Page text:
as it affected profit, fall altogether upon 
that of the maltster; that the maltster could 
not so easily get back the amount of the tax 
in the advanced price of his malt, as the brewer 
and retailer in the advanced price of their 
liquor; and that so heavy a tax upon malt 
might reduce the rent and profit of barley 
No tax can ever reduce, for any considerable 
time, the rate of profit in any particular 
trade, which must always keep its level with 
other trades in the neighbourhood. The present 
duties upon malt, beer, and ale, do not 
affect the profits of the dealers in those commodities
who all get back the tax with an 
additional profit, in the enhanced price of 
their goods. A tax, indeed, may render the 
goods upon which it is imposed so dear, as to 
diminish the consumption of them. But the 
consumption of malt is in malt liquors; and 
a tax of eighteen shillings upon the quarter 
of malt could not well render those liquors 
dearer than the different taxes, amounting to 
twenty-four or twenty-five shillings, do at 
present. Those liquors, on the contrary
would probably become cheaper, and the 
consumption of them would be more likely to 
increase than to diminish
It is not very easy to understand why it 
should be more difficult for the maltster to get 
back eighteen shillings in the advanced price 
of his malt, than it is at present for the brewer 
to get back twenty-four or twenty-five, 
sometimes thirty shillings, in that of his liquor
The maltster, indeed, instead of a tax 
of six shillings, would be obliged to advance 
one of eighteen shillings upon every quarter 
of malt. But the brewer is at present obliged 
to advance a tax of twenty-four or twenty-five, 
sometimes thirty shillings, upon every 
quarter of malt which he brews. It could 
not be more inconvenient for the maltster to 
advance a lighter tax, than it is at present for 
the brewer to advance a heavier one. The 
maltster does not always keep in his granaries 
a stock of malt, which it will require
longer time to dispose of than the stock of 
beer and ale which the brewer frequently 
keeps in his cellars. The former, therefore, 
may frequently get the returns of his money 
as soon as the latter. But whatever inconveniency 
might arise to the maltster from 
being obliged to advance a heavier tax, it 
could easily be remedied, by granting him a 
few months longer credit than is at present 
commonly given to the brewer
Nothing could reduce the rent and profit 
of barley land, which did not reduce the demand 
for barley. But a change of system
which reduced the duties upon a quarter of 
malt brewed into beer and ale, from twenty-four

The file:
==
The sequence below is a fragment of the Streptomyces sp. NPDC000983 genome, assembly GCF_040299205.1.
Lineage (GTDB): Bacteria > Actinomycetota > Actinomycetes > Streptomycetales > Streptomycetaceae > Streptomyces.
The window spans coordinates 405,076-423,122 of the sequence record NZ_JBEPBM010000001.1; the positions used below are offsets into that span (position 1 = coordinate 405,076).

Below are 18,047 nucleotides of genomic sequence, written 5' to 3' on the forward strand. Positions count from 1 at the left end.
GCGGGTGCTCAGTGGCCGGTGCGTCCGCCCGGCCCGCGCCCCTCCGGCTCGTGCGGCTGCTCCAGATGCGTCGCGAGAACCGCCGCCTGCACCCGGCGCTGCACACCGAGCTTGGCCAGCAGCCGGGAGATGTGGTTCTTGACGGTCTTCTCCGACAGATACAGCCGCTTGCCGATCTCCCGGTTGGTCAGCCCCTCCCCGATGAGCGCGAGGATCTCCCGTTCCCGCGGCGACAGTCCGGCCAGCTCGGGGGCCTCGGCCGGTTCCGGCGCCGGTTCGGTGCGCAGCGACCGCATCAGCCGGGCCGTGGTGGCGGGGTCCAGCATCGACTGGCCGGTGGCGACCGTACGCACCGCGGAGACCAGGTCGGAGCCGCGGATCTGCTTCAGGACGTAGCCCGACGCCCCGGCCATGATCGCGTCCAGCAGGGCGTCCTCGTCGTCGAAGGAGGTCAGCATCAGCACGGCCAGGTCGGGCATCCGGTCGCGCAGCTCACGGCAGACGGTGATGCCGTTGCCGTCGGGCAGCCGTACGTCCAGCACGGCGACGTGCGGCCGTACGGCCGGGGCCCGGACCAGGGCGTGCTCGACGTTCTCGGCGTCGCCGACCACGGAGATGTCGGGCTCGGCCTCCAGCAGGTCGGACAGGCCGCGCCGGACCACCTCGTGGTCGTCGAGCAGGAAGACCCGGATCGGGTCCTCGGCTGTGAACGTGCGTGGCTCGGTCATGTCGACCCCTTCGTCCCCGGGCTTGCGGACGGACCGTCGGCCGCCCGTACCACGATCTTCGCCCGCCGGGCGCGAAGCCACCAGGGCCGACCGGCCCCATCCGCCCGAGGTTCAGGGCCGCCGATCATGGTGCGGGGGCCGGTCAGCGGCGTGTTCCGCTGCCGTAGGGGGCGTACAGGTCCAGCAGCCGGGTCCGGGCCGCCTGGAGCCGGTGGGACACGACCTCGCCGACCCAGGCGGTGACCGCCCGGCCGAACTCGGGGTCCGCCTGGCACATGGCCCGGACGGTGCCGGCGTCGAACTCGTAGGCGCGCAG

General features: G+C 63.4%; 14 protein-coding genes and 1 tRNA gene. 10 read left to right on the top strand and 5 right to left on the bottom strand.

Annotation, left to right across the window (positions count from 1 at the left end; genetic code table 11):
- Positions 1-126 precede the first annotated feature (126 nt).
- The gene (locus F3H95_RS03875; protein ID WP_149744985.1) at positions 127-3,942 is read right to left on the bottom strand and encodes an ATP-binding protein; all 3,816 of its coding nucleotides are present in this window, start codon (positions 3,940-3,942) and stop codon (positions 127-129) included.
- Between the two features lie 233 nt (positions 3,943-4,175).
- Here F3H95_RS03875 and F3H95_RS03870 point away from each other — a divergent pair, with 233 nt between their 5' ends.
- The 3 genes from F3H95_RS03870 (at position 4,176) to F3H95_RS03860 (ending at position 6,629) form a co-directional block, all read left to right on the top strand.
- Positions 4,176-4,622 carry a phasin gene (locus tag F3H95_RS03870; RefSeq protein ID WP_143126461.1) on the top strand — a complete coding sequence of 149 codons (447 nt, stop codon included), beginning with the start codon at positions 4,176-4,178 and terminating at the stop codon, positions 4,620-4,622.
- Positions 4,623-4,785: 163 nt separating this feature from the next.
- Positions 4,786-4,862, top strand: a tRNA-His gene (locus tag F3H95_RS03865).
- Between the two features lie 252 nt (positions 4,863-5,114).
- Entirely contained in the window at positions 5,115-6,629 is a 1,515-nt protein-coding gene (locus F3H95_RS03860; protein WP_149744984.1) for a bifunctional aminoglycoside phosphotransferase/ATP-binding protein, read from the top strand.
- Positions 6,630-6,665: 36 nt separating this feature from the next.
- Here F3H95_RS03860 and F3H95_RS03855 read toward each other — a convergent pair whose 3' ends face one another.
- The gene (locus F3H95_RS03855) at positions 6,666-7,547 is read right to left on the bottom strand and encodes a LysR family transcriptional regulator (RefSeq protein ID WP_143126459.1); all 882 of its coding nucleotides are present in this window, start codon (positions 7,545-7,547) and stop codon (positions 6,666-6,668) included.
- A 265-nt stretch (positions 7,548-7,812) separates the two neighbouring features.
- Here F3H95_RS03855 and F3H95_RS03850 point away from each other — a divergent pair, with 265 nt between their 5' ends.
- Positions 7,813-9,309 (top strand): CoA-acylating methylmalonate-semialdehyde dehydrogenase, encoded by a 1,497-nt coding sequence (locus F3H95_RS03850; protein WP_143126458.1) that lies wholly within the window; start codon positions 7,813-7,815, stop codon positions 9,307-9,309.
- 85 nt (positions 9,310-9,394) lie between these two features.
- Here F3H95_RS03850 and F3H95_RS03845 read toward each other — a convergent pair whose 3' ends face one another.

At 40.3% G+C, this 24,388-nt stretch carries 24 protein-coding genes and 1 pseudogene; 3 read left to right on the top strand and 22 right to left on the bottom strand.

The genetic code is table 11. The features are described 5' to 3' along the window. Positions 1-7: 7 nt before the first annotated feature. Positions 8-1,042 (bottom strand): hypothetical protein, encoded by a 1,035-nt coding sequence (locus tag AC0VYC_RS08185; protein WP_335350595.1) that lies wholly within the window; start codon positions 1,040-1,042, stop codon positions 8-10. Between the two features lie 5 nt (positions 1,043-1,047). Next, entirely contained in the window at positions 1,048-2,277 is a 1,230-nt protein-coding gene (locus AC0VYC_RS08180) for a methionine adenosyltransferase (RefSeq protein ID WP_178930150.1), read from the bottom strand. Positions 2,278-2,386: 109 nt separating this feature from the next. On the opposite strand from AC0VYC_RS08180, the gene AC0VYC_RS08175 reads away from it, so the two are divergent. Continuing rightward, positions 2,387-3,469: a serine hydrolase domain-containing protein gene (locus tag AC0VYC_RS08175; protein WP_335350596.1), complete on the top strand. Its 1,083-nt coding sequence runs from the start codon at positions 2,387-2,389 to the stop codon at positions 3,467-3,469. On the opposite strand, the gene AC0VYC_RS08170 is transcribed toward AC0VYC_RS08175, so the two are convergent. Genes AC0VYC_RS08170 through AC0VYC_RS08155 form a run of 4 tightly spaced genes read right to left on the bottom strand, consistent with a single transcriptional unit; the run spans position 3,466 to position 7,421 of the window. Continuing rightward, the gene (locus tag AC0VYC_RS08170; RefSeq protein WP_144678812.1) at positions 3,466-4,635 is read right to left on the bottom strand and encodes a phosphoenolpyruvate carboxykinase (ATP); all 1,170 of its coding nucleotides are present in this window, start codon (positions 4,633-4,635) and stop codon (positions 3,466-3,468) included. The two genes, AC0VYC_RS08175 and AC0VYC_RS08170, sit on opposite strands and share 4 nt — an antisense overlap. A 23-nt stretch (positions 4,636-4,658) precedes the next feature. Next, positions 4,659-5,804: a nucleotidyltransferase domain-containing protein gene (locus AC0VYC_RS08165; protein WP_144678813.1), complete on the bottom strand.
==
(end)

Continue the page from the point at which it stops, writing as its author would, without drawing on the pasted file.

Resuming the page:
and twenty-five shillings to eighteen 
shillings, would be more likely to increase 
than diminish that demand. The rent and 
profit of barley land, besides, must always be 
nearly equal to those of other equally fertile 
and equally well cultivated land. If they 
were less, some part of the barley land would 
soon be turned to some other purpose; and 
if they were greater, more land would soon 
be turned to the raising of barley. When 
the ordinary price of any particular produce 
of land is at what may be called a monopoly 
price, a tax upon it necessarily reduces the 
rent and profit of the land which grows it. 
A tax upon the produce of those precious 
vineyards, of which the wine falls so much 
short of the effectual demand, that its price 
is always above the natural proportion to that 
of the produce of other equally fertile and 
equally well cultivated land, would necessarily 
reduce the rent and profit of those vineyards
The price of the wines being already 
the highest that could be got for the quantity 
commonly sent to market, it could not be 
raised higher without diminishing that quantity
and the quantity could not be diminished 
without still greater loss, because the 
lands could not be turned to any other equally 
valuable produce. The whole weight of 
the tax, therefore, would fall upon the rent 
and profit; properly upon the rent of the 
vineyard. When it has been proposed to lay 
any new tax upon sugar, our sugar planters 
have frequently complained that the whole 
weight of such taxes fell not upon the consumer
but upon the producer; they never 
having been able to raise the price of their 
sugar after the tax higher than it was before. 
The price had, it seems, before the tax, been 
a monopoly price; and the arguments adduced 
to show that sugar was an improper subject 
of taxation, demonstrated perhaps that it 
was a proper one; the gains of monopolists
whenever they can be come at, being certainly 
of all subjects the most proper. But the 
ordinary price of barley has never been a monopoly 
price; and the rent and profit of barley 
land have never been above their natural 
proportion to those of other equally fertile 
and equally well cultivated land. The different 
taxes which have been imposed upon 
malt, beer, and ale, have never lowered the 
price of barley; have never reduced the rent 
and profit of barley land. The price of malt 
to the brewer has constantly risen in proportion 
to the taxes imposed upon it; and those 
taxes, together with the different duties upon 
beer and ale, have constantly either raised 
the price, or, what comes to the same thing
reduced the quality of those commodities to 
the consumer. The final payment of those 
taxes has fallen constantly upon the consumer
and not upon the producer. 
The only people likely to suffer by the 
change of system here proposed, are those who 
brew for their own private use. But the 
exemption, which this superior rank of people 
at present enjoy, from very heavy taxes which